Talk is cheap.
Actions speak louder than words.
All familiar phrases that we hear regularly.
It seems lately that there’s still a lot of talk about diversity and equality in the workplace. We are still faced with reading articles about individuals working for global brands where there are searing misconceptions about men’s work and women’s work but no actions or plans in place to change mind-sets and behaviours. Too much chat and not enough positive action.
Just this week we have had more evidence and insights into the reality of pay gaps across the UK. Research by the EHRC has highlighted that:
Women in Scotland are paid 16% less than men
Ethnic Minorities are paid 5.7% less than white people
Disabled people are paid 13.6% less than non-disabled people.
Data doesn’t lie and this reality tells us that we still have a long journey ahead of us to achieve equality in the workplace for all.
Transparency and legislation is helpful in bringing these issues to the boardroom tables and to senior management forums. However, since Gender Pay Gap legislation was introduced in April we have had 48 employers publishing their data. That’s 48 employers currently out of around 9,000 who will be required to publish their details before April 2018.
What’s often missing from conversations is the absolute economic and business benefit that can be gained by greater diversity and inclusion.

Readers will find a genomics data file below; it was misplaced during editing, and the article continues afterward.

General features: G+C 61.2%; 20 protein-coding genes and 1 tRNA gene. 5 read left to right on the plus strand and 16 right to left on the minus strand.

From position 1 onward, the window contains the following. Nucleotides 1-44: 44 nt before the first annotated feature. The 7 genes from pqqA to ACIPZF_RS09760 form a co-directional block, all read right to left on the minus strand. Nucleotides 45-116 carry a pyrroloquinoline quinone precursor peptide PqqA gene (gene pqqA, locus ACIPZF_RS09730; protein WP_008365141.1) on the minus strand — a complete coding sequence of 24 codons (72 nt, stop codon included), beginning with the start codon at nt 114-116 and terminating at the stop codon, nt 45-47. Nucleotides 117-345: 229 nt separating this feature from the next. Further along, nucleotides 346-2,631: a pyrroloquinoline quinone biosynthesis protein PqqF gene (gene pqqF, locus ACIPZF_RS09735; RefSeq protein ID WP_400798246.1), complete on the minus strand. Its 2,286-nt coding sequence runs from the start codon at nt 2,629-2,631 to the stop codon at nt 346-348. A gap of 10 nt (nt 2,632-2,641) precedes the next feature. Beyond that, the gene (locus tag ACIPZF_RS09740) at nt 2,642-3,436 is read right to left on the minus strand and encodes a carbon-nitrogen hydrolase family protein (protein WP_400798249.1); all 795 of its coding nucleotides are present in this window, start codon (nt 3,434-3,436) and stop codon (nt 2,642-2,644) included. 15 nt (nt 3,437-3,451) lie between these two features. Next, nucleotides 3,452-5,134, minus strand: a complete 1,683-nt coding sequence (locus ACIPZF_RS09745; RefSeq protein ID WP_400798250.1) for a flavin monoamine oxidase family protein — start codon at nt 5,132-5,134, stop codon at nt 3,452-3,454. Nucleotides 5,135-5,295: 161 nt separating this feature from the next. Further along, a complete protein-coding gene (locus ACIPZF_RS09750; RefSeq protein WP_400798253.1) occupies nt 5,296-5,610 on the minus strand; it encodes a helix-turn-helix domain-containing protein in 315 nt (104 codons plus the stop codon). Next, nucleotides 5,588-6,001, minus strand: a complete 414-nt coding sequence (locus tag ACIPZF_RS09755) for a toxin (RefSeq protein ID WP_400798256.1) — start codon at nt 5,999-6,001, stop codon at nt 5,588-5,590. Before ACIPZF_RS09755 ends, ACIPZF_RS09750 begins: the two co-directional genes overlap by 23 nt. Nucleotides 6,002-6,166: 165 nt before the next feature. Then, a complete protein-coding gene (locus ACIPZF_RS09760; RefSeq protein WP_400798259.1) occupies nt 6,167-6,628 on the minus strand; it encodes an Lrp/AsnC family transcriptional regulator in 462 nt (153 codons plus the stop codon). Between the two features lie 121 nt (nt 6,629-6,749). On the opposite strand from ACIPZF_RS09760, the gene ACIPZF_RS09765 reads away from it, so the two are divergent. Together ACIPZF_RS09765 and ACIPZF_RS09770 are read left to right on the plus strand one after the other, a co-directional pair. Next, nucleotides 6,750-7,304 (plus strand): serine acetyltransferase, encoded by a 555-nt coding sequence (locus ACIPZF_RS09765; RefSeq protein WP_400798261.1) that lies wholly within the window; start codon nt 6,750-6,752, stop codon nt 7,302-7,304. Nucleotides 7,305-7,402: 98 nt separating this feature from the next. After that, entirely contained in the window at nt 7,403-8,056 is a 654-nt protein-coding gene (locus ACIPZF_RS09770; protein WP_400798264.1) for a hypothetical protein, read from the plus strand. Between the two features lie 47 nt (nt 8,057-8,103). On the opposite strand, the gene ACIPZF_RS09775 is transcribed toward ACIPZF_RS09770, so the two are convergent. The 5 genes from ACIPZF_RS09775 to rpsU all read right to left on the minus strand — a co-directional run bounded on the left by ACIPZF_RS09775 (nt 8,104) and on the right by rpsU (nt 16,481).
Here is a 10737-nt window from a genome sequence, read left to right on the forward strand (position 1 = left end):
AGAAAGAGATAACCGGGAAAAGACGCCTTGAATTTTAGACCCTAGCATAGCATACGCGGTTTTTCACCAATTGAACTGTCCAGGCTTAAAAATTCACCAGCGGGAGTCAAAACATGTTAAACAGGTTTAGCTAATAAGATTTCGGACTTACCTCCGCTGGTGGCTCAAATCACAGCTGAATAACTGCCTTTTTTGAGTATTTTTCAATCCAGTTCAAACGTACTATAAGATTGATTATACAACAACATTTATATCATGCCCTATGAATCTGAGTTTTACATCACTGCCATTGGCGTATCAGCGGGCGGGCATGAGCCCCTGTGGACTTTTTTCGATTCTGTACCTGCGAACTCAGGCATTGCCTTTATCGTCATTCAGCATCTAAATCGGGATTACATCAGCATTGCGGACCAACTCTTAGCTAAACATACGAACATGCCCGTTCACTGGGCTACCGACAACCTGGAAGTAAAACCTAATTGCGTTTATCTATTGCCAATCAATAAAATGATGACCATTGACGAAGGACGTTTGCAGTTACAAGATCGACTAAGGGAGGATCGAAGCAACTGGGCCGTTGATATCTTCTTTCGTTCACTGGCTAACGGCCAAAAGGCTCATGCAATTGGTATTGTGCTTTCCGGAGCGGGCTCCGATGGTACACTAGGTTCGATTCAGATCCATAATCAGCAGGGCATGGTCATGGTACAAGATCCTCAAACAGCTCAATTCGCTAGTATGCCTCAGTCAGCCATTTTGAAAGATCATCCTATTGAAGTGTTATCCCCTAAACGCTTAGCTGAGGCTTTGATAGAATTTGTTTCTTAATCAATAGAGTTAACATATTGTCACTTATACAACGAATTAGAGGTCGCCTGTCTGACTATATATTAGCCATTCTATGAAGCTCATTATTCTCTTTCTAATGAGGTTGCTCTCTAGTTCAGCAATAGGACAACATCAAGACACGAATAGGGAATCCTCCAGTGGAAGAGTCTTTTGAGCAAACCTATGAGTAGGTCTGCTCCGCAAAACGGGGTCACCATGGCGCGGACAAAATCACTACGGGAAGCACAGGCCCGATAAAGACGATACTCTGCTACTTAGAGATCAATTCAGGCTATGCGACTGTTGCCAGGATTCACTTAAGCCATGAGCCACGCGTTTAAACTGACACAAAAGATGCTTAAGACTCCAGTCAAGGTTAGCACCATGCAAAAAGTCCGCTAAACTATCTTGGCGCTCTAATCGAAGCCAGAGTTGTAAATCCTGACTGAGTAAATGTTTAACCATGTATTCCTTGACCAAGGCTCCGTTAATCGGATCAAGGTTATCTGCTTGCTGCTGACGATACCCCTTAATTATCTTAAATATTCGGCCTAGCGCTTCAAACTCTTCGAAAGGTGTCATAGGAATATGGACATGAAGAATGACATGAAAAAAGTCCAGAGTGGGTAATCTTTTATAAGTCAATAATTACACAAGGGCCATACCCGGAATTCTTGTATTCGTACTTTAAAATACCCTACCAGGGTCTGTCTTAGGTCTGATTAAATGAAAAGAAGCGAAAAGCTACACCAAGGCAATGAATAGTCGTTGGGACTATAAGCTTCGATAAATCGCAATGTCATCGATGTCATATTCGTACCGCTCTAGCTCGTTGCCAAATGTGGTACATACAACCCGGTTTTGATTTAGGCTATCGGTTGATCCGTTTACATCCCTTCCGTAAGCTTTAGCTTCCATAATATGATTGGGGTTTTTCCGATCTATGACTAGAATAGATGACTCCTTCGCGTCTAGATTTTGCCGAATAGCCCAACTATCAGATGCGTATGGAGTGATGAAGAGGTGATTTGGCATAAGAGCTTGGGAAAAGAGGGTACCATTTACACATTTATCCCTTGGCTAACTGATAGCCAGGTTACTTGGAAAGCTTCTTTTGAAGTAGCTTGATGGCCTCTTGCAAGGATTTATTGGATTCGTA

McKinsey research states that ethnically diverse companies are 35% more likely to outperform companies that are not. McKinsey also state that if women could achieve parity with men we would see an additional $12 trillion added to global growth.
In the UK, gender equality would boost female earning by £85bn – though at the current rate of change we’d need to wait another 24 years to realise this benefit!
At GenAnalytics we are working with organisations to help them understand the business benefits of diversity, how they can foster an inclusive work culture, and how they can attract and retain talent.
With many industries citing skills shortages as their number one business continuity concern talent needs to be found beyond traditional recruitment practices. For example, in ICT, only 17% of the workforce in Scotland is currently female.
So we are working to change the record from conversation to action. Bold steps, transparency, leadership, ownership, and acknowledgment of challenges is needed from all our companies.
Our future economic growth and business success depends on it. As do the individuals in our society who should be free to achieve their full potential regardless of background, sexuality, race, gender, or disability.